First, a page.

Two of the more popular programs are P90X and CrossfitCrossFit. P90X is a commercial, 90-day, home fitness program emphasizing cross-training and varied exercises. The cardiovascular conditioning, strength, and flexibility components are designed to promote overall physical fitness. HPRC has recently posted a review of P90X that looks at the suitability of the program as a readiness tool. CrossFit is similarly a strength and conditioning fitness methodology that combines weightlifting, sprinting, and gymnastics. It has been described as everything from a fitness company to a grassroots health movement to a cult. (crossFit homepage link) Both P90X and CrossFit are designed as intense exercise programs and are not ideally suited to beginners or unfit users.

So what is right for you? This is an important question, but difficult to answer because of the lack of research associated with popular intense fitness programs. Both of the programs referenced above have shown good results with a large number of practitioners. There has, however, been a history of muscle damage (rhabdomyolysis) associated with each program. This is a dangerous condition where muscle fiber breaks down and is released into the blood stream, poisoning the kidneys.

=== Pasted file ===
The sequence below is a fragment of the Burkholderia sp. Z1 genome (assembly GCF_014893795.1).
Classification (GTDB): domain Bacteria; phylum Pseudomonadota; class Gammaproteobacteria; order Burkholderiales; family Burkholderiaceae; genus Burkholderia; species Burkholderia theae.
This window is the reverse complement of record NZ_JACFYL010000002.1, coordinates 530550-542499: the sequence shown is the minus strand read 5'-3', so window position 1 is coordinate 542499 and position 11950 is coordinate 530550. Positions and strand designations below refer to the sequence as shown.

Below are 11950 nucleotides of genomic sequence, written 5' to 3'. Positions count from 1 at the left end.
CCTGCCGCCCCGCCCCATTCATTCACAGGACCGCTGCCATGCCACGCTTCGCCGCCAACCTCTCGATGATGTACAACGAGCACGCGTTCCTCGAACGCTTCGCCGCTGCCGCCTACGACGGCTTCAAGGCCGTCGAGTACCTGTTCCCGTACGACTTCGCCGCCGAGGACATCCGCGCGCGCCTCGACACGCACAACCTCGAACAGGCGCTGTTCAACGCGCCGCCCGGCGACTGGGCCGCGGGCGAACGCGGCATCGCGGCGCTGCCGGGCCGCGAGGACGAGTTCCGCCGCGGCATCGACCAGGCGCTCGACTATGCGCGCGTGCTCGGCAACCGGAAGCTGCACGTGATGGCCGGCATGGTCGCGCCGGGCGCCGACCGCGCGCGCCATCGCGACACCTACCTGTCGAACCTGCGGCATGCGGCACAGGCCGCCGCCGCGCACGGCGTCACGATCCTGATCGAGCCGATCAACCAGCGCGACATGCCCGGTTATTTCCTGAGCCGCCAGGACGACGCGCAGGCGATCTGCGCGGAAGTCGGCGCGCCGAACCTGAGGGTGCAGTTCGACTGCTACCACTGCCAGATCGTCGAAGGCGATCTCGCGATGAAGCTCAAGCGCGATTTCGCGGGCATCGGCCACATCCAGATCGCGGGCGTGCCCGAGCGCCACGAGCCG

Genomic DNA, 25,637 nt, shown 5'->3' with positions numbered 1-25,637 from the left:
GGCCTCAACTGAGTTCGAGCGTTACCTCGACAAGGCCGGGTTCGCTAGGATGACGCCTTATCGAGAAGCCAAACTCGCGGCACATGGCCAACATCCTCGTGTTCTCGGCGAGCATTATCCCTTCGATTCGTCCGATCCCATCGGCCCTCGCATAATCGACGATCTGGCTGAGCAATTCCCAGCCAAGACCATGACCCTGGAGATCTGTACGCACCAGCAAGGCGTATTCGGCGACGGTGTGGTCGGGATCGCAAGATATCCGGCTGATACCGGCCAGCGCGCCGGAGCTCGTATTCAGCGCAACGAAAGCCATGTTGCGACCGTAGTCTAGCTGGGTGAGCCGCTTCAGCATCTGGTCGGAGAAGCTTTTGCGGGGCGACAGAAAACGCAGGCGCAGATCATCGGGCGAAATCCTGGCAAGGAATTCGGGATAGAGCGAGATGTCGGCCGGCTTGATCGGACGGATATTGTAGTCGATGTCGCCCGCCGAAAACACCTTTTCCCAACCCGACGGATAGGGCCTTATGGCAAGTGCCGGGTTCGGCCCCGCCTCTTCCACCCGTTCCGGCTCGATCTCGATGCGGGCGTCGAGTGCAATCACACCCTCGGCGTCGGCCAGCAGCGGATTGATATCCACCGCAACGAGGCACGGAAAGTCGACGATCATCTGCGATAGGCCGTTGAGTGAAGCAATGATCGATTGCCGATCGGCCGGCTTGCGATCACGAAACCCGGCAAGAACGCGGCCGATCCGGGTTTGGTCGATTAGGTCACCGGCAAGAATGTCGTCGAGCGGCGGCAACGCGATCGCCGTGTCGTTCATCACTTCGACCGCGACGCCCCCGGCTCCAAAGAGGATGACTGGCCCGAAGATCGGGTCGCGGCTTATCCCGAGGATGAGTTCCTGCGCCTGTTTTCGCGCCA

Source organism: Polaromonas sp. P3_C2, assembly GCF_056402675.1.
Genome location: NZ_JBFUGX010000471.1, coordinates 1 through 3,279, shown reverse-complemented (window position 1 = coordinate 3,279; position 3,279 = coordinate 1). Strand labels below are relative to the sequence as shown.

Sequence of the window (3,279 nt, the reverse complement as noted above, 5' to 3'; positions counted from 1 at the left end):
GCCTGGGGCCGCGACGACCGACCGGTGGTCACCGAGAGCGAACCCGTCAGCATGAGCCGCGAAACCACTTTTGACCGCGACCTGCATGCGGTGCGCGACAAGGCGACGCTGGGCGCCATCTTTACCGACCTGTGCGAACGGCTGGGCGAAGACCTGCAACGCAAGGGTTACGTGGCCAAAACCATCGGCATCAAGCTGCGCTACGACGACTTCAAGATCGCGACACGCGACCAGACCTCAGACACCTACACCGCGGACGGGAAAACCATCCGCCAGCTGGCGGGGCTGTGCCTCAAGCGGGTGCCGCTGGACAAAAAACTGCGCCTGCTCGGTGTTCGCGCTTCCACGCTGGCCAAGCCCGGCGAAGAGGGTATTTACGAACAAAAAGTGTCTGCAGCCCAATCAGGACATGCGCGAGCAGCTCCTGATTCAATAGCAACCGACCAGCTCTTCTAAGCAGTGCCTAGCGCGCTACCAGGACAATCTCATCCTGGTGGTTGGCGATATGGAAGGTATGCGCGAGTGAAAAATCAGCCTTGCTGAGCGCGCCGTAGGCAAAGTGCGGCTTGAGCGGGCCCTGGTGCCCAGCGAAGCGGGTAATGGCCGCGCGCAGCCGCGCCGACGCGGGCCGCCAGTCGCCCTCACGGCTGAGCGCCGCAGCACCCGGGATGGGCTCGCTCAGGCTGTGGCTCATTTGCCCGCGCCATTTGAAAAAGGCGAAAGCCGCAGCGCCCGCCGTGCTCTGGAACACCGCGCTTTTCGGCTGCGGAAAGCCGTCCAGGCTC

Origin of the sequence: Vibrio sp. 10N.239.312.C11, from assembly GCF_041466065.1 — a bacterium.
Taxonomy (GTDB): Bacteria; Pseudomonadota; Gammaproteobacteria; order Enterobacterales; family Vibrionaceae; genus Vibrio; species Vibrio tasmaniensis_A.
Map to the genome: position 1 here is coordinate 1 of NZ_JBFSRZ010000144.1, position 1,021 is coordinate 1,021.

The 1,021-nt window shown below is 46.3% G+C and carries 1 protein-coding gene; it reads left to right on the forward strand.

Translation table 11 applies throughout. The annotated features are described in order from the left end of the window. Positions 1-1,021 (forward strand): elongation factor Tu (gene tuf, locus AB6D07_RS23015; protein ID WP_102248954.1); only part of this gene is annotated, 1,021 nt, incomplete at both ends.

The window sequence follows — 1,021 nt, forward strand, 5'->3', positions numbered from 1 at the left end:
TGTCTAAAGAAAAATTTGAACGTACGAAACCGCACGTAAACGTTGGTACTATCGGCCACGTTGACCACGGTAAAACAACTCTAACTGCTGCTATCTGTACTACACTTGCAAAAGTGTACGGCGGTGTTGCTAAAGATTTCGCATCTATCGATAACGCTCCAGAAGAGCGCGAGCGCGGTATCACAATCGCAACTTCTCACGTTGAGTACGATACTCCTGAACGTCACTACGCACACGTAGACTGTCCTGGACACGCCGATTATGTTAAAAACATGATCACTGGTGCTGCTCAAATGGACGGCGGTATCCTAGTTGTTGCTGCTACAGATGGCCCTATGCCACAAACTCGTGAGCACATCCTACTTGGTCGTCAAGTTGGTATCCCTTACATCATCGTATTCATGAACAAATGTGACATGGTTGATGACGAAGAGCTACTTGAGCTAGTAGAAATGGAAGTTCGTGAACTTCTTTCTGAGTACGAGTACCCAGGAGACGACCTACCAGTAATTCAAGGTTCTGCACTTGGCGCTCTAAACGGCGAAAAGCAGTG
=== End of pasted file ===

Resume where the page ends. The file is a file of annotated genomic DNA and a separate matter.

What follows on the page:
To determine what the right fitness program is for you, it’s important to consult the experts in your organization. Talk to your supervisor first and ensure that you are matching your fitness program to your functional job requirements. Each of the Services are moving toward functional fitness programs and leaders are increasingly shifting away from a focus on the “daily dozen.” What you are looking for in an exercise program might be available in your unit or on your base. You should also consult your local health provider. They will be able to help you establish your baseline fitness level and determine how aggressive you can be initiating a new and more intense fitness program. They can also help you establish a program to ramp up from this baseline that puts you on a path to continually improve your fitness level without getting injured.